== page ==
A recent study found that college students were able to recall lessons from their statistics class when the teacher incorporated jokes into the curriculum. Clearly, having fun doesn’t just affect our mood, but can also have clear benefits for our brains.
On the surface, having fun can be seen as superfluous – especially in times of great need. However, the fun has been linked to elevated levels of dopamine and endorphins, which are ‘happy hormones’. Higher levels of dopamine and endorphins are shown to improve the immune system, sleep patterns, and overall well-being.
Still, it’s easy for stress to creep into our daily lives. For many, finding a balance between work and life is the number one cause of worry, while social media has also been linked to negativity and criticism.
Thankfully, the modern world isn’t short on entertainment opportunities that can help us combat unwanted pressure and stress. Treatment is as simple as having a great time; not only does this help us recognise joy as a fundamental part of the human experience, but it also encourages us to see the tangible benefits of having fun.
Still not convinced? Keep reading to learn more.
Entertainment can improve mental cognition. This is particularly relevant for those who game, as players must overcome challenges or solve riddles to advance. Even purely recreational games help to relieve stress, which ultimately aids concentration.
For example, a live casino such as Betway that offers roulette will challenge players to apply various strategies related to probability and manage their bankroll – all while entertaining them too. The same goes for popular video games such as Minecraft. On the surface, the game is designed to be recreational but also challenges players to solve problems using both creativity and logic.
Having fun helps us disconnect from intrusive and negative thoughts. Simple activities like dancing or hiking can help rewire our brains by redirecting our attention to the present moment. The more present we are, the less likely we are to delve into thoughts about the past or future.
This is especially true for spending time in nature. A jaunt through the forest brings calmness and relaxation, which can carry us through a difficult week. Spending time in nature has also been linked to decreased blood pressure and reduced nervous system arousal, both of which aid in sleep quality.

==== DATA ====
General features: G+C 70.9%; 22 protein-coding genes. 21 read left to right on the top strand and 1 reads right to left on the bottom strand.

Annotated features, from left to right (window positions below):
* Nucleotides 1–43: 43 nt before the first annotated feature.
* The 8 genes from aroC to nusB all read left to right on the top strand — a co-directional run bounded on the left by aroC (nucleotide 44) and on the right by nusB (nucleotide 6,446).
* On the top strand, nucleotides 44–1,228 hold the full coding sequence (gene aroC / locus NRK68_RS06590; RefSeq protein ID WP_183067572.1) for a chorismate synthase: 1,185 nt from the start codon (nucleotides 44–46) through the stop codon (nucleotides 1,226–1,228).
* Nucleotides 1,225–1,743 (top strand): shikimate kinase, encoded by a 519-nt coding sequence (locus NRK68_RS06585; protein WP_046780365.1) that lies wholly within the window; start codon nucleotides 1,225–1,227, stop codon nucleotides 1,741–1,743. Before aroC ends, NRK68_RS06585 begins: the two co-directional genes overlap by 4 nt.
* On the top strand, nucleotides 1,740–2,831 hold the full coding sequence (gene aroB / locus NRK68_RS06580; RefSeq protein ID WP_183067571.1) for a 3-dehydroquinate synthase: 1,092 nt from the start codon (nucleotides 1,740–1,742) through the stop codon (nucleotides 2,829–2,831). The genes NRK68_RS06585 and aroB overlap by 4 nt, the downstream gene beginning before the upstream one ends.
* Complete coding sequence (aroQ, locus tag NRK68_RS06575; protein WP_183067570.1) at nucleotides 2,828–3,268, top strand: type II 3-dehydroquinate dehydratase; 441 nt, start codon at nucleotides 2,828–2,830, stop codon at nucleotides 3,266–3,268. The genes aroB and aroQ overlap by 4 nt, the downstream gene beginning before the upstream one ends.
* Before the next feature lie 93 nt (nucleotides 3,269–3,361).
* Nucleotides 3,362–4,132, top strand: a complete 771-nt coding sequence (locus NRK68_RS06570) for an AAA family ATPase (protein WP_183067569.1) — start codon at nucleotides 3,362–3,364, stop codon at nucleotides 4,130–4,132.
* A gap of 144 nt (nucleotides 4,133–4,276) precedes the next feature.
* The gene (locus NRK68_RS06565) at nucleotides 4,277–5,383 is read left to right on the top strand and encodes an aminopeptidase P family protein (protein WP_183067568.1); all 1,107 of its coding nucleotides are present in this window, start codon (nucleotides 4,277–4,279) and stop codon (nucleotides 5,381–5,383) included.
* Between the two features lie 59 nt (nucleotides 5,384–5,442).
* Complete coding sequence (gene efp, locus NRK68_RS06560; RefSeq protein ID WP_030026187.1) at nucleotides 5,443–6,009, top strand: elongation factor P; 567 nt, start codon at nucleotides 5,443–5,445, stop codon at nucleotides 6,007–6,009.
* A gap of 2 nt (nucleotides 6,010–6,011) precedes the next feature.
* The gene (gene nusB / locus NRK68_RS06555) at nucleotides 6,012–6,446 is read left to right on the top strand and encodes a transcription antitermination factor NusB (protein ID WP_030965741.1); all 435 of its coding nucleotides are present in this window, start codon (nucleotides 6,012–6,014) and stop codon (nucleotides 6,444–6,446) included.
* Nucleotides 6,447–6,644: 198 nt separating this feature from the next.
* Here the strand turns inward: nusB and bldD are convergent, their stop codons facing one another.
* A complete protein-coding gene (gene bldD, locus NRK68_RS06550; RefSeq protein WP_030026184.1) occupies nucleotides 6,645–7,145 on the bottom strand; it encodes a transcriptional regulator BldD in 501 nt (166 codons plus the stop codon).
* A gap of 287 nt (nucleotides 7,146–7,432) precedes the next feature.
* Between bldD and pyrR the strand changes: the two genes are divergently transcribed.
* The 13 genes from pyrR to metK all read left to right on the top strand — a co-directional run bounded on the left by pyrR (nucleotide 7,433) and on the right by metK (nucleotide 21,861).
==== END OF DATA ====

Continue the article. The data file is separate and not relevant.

Strengthening Social bonds
Most professionals agree that manifesting strong and healthy relationships is pivotal for personal well-being. Whether preparing a meal with loved ones, catching up on old times, or engaging in silly conversations, we’re actually nurturing our mental and emotional wellbeing.
By engaging in group activities, we help solidify our social bonds, as well as build mutual trust and support. The more stable our community is, the more empowered we feel to undertake new initiatives or take a second look at areas of our lives that may need revisiting. As the old adage goes, there’s strength in numbers.
Einstein once said: ‘Creativity is intelligence having fun.’ Being creative allows the mind to roam free and imagination to take precedence over daily stressors. Given that many people are harangued with administrative tasks that don’t challenge our minds, being creative can feel free.
The popularity of products like adult colouring books highlights the need for creative, casual behaviour. Unsurprisingly, creativity helps us get into a ‘flow’ state, which reduces anxiety, boosts our moods, and can even slow our heart rates.
Increased energy levels
One of the worst feelings we experience is waking up with little to no energy, even the smallest of tasks can feel daunting. Physical activity is one of the surest ways to eliminate feelings of tiredness while giving the body a boost of energy.
Still, not everyone is motivated to get outside and start jogging. Don’t be afraid to incorporate fun into a workout routine, whether that’s relying on a video game console like the Wii or joining a lively Zumba class with friends. Even a half-hour walk with your pet by your side is enough to improve your health and help you introduce fun into more areas of your life.
Alicia Saville did her degree in psychology at the University of Edinburgh. She is interested in mental health and well-being.